Sunday, September 6, 2009

Connection & Reflection: Inspired by Culture Shock LA's iConnect Show

Last Friday night, Culture Shock LA's 2009-2010 team performed a second rendition of their annual benefit show "iConnect" at the Ford Amphitheatre in Hollywood. Great venue, energetic and entertaining show.

And a topical theme for our times. In a fast-paced technological world, is it harder for us to truly connect with other people? When was the last time we had a meaningful face-to-face conversation with another person? And when have we made time to process all the information and experiences that we encounter daily?

Culture Shock's show hit on some of these themes, especially the need for us to stay connected in meaningful ways to our family, friends, and loved ones. It is a human need to be connected. But it also takes a lot of ourselves to invest in relationships. Social networking technology may make it easier to be casually "in the know" of a friend's life, but it doesn't replace a face-to-face meeting or a phone call.

Are we losing the art of conversation? Some of the deepest joys in life come from conversations that transform and challenge us. They could be with teachers, colleagues, family members, or even acquaintances. There's something rhythmic and probing about in-person conversation that can't be replaced by IMs, text messages, or status updates.

So if we need to nurture our connections to others, what about reflection? The Internet, social networking, and mobile technology have brought the digital world to our fingertips. We're bombarded by so many images, signals, ideas, and parcels of information. It can be overwhelming. Where do we start? When do we end? If we kept consuming this avalanche of info without taking time to process, we'd be drowning in digital noise. Sometimes, unplugging is the best medicine. Walking away from that computer. Putting down the handheld device for another time. Taking a hike instead of checking Facebook status updates.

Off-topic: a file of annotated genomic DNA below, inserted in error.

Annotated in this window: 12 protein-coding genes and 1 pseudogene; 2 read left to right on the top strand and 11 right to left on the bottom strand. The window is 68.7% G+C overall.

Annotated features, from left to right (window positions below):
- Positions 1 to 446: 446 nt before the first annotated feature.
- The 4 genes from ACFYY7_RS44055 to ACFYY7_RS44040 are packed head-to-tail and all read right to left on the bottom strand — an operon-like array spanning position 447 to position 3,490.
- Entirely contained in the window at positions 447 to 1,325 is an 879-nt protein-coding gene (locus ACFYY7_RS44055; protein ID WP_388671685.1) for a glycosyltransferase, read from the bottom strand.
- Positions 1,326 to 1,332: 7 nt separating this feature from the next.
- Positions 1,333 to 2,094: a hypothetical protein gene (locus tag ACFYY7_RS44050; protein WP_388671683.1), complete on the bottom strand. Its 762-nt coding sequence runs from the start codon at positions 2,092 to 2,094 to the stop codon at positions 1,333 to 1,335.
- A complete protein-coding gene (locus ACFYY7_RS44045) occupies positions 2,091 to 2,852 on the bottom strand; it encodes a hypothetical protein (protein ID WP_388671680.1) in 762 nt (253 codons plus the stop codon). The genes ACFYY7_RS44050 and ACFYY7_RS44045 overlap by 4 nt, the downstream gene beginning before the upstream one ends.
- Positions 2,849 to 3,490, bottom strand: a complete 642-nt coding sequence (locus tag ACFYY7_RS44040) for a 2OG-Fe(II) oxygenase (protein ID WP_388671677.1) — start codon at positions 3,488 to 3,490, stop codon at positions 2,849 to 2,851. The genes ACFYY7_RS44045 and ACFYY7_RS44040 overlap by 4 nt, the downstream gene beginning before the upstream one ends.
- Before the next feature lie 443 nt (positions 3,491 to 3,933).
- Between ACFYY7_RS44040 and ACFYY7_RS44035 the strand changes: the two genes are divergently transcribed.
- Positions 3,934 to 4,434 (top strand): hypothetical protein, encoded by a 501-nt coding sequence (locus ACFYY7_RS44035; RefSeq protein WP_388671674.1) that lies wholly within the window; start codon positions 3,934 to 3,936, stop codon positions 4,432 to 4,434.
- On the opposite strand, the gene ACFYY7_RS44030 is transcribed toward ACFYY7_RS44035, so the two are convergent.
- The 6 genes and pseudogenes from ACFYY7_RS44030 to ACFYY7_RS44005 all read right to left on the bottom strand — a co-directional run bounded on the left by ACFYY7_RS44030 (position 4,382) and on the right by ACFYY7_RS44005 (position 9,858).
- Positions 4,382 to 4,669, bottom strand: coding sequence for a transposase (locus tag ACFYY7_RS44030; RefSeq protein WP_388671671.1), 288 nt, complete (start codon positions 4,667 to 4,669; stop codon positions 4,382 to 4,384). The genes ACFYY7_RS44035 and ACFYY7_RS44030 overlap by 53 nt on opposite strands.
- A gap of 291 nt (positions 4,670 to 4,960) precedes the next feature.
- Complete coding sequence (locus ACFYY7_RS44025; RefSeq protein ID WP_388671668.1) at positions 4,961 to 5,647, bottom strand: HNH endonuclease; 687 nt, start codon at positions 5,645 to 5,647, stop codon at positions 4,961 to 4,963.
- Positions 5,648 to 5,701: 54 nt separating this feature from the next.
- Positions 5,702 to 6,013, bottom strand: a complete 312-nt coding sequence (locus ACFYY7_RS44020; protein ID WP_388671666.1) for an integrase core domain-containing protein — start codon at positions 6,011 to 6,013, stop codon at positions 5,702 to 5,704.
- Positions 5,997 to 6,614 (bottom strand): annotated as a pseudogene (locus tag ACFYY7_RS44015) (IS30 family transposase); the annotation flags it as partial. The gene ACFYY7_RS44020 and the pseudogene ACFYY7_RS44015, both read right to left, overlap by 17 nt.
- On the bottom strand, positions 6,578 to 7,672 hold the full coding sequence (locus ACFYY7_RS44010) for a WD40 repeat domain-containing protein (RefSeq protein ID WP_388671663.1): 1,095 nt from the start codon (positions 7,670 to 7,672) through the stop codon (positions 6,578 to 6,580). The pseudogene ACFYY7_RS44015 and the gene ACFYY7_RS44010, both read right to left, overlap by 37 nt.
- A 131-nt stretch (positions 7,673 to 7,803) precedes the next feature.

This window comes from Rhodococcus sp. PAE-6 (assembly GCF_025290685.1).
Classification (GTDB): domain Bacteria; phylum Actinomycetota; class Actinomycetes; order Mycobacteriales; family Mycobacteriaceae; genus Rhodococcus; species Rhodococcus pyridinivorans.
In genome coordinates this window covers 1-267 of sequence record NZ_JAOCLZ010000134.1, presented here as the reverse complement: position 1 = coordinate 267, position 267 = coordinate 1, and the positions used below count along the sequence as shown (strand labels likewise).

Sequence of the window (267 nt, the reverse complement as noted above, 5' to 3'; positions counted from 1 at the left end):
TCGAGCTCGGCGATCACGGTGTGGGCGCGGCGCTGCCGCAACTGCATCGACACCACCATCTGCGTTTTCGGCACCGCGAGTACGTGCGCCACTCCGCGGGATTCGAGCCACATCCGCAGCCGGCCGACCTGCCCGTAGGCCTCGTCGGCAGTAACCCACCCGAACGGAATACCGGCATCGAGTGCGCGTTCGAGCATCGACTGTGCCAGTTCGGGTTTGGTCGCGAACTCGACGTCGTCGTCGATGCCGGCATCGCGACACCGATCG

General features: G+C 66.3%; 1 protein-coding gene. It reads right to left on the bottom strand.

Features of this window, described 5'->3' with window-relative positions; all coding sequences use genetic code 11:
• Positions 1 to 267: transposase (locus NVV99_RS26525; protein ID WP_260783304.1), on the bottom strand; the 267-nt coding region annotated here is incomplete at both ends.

As humans, we need to reflect. We need time to search for and assign meaning to our experiences. That's how we deal with our memories. Events don't simply just happen to us as much as we perceive those events with our own lens. We give these events purpose and understanding, which adds to our ongoing narrative in our lives.

For an artist, reflection is key. It brings rest and refreshment to creative impulses that come from our daily existence. With reflection, we interpret, we decipher, we justify. For dancers, it's crucial because our art is based in emotion and connection with music. How we connect with musical rhythms can be affected by our mental and emotional well-being. When we reflect, we heal and persevere. We are molding the material which we'll later tell in our stories.

Actually, reflection sounds like a good thing to do right now. 'Til next time.

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